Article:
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PRESS RELEASE - May 30, 2018

Taking trash out of stream in Nuuuli
甘肃快3投注网站 A youth group member of the Nuuuli CCCAS carries trash and debris from Vaitele Stream in Nuuuli during the ASCC-ACNR Forestry Program’s Nuuuli Watersheds Restoration stream cleanup activity in May. (Photo: D. Helsham ASCC-ACNR)

Removing trash from stream in Nuuuli
甘肃快3投注网站 A youth group member of the Nuuuli CCCAS carries trash and debris from Vaitele Stream in Nuuuli during the ASCC-ACNR Forestry Program’s Nuuuli Watersheds Restoration stream cleanup activity in May. (Photo: D. Helsham ASCC-ACNR)

ASCC-ACNR Forestry Program completes Landscape Scale Restoration Project in Nuuuli

May 30, 2018

By Daniel Helsham, ASCC-ACNR

甘肃快3投注网站The American Samoa Community College (ASCC) - Agriculture, Community and Natural Resources (ACNR) Division’s Forestry Program hosted the first phase of its Landscape Scale Restoration (LSR) project with restoration activity for the watersheds in Nuuuli on May 19 and May 26, 2018. “The purpose of this project is to restore the Nuuuli Watersheds through stream debris removal, native tree planting, and conservation education efforts,” said Acting Forestry Program Manager Denis Sene, Jr.

甘肃快3投注网站The purpose of the LSR grant program, under the U.S. Forest Service of the USDA, is to provide financial and technical assistance to areas in need of restoration, protection, and conservation. To restore the watersheds in Nuuuli, stream cleanup activities were planned for the last two Saturdays in May. The first stream cleanup was at the Nuuuli Papa Stream located near Family Mart, and the second took place at the Vaitele Stream located north of the Tafuna Correctional Facility.

甘肃快3投注网站Over 230 youth group volunteers from the Nuuuli Catholic, CCCAS, Methodist, and Nazarene churches participated in the stream cleanups. Reverends from the various denominations served as points of contact for their churches and were of great help during the implementation, even helping the volunteers collect trash from the streams. Environmental agency partners such as the Environmental Protection Agency (EPA), Department of Marine Wildlife Resources (DMWR), Coral Reef Advisory Group (CRAG), and the National Park of American Samoa (NPAS) also assisted.

The combined efforts of everyone involved led to a collection of approximately 2.5 tons of debris from the streams during the two cleanups. The ASCC-ACNR Forestry Program staff also planted 8 Malili trees and 25 vetiver grass plugs along the stream corridors and stream banks to help control soil erosion along the slopes. Following each cleanup, ASCC-ACNR Forestry Program LSR student interns gave a presentation on the functions and the importance of watersheds. Participants learned about the social, health, and ecological benefits watersheds provide and the impact they have on forests and marine species.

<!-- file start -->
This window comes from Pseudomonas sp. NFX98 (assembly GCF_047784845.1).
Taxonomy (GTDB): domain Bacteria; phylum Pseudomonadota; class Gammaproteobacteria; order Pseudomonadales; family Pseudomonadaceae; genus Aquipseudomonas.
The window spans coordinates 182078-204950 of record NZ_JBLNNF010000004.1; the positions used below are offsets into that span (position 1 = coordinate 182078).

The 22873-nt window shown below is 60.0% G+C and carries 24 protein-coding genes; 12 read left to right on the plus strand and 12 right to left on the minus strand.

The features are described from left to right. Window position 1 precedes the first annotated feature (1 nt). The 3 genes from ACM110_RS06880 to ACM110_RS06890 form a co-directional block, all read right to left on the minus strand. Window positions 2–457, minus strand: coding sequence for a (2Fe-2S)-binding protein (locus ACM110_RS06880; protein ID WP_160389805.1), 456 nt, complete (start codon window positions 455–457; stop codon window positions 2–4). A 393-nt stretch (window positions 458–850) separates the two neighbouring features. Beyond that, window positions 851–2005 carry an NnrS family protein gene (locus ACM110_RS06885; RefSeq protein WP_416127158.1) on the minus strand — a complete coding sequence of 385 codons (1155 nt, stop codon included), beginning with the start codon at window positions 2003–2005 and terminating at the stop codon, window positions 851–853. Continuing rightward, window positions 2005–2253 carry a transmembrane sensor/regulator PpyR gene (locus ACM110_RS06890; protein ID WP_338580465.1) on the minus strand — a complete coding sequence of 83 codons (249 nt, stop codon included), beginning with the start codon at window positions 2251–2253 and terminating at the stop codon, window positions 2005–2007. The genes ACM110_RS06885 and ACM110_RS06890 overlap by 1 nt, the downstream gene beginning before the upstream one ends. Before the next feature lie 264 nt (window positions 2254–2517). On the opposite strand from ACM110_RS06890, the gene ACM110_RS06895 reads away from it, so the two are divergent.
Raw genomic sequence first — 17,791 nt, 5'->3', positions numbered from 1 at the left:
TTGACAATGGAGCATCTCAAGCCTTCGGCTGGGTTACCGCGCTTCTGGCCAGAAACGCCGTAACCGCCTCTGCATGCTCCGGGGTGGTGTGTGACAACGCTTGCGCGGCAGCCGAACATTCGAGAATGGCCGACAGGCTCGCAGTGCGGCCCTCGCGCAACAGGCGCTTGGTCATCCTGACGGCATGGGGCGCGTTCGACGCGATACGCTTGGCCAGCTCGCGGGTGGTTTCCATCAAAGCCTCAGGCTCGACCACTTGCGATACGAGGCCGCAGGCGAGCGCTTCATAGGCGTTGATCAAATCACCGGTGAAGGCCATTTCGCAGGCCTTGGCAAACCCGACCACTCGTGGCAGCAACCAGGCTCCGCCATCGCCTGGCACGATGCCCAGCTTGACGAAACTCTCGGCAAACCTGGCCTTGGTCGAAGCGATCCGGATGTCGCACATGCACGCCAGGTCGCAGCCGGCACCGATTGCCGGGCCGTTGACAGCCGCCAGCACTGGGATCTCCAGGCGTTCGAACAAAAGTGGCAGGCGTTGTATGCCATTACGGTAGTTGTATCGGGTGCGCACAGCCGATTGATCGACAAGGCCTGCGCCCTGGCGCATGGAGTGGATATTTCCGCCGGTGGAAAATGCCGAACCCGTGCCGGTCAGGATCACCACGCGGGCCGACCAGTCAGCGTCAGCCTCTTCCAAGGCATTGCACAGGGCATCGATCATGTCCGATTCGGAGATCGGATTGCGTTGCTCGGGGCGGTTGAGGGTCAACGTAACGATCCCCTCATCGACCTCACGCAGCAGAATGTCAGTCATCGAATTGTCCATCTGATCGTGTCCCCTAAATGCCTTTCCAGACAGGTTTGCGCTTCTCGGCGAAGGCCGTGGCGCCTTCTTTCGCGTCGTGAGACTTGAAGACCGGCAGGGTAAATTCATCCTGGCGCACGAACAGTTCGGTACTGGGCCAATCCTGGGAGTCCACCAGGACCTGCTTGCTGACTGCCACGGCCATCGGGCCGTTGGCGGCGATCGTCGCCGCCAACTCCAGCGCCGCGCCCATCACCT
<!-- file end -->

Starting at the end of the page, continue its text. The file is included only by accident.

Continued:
The ASCC-ACNR Forestry Program consists of three divisions: Forest Health Protection - Invasive Plants, for forest health activities, monitoring, and reporting on the health of all forest lands; Forest Stewardship, for assisting landowners with forest and wetlands management; and Urban and Community Forestry, for management of trees and forests within populated areas from small villages to large cities, community outreach and tree planting. Each program is dedicated to the protection, conservation and restoration of forests in American Samoa.

甘肃快3投注网站The ASCC-ACNR acknowledges the support of ASCC President Dr. Rosevonne Makaiwi-Pato, EPA Director Ameko Pato, DMWR Director Va’amua Henry Sesepasara, the NPAS Superintendent Scott Burch and the Executive Director of the Arts Council, Dr. Mary Taufete'e, for their assistance with the LSR project, and extends its appreciation to all those who participated in the Nuuuli Watershed Restoration event. For more information on the LSR project or the ASCC-ACNR Forestry Program, call 699-1575 ext. 249.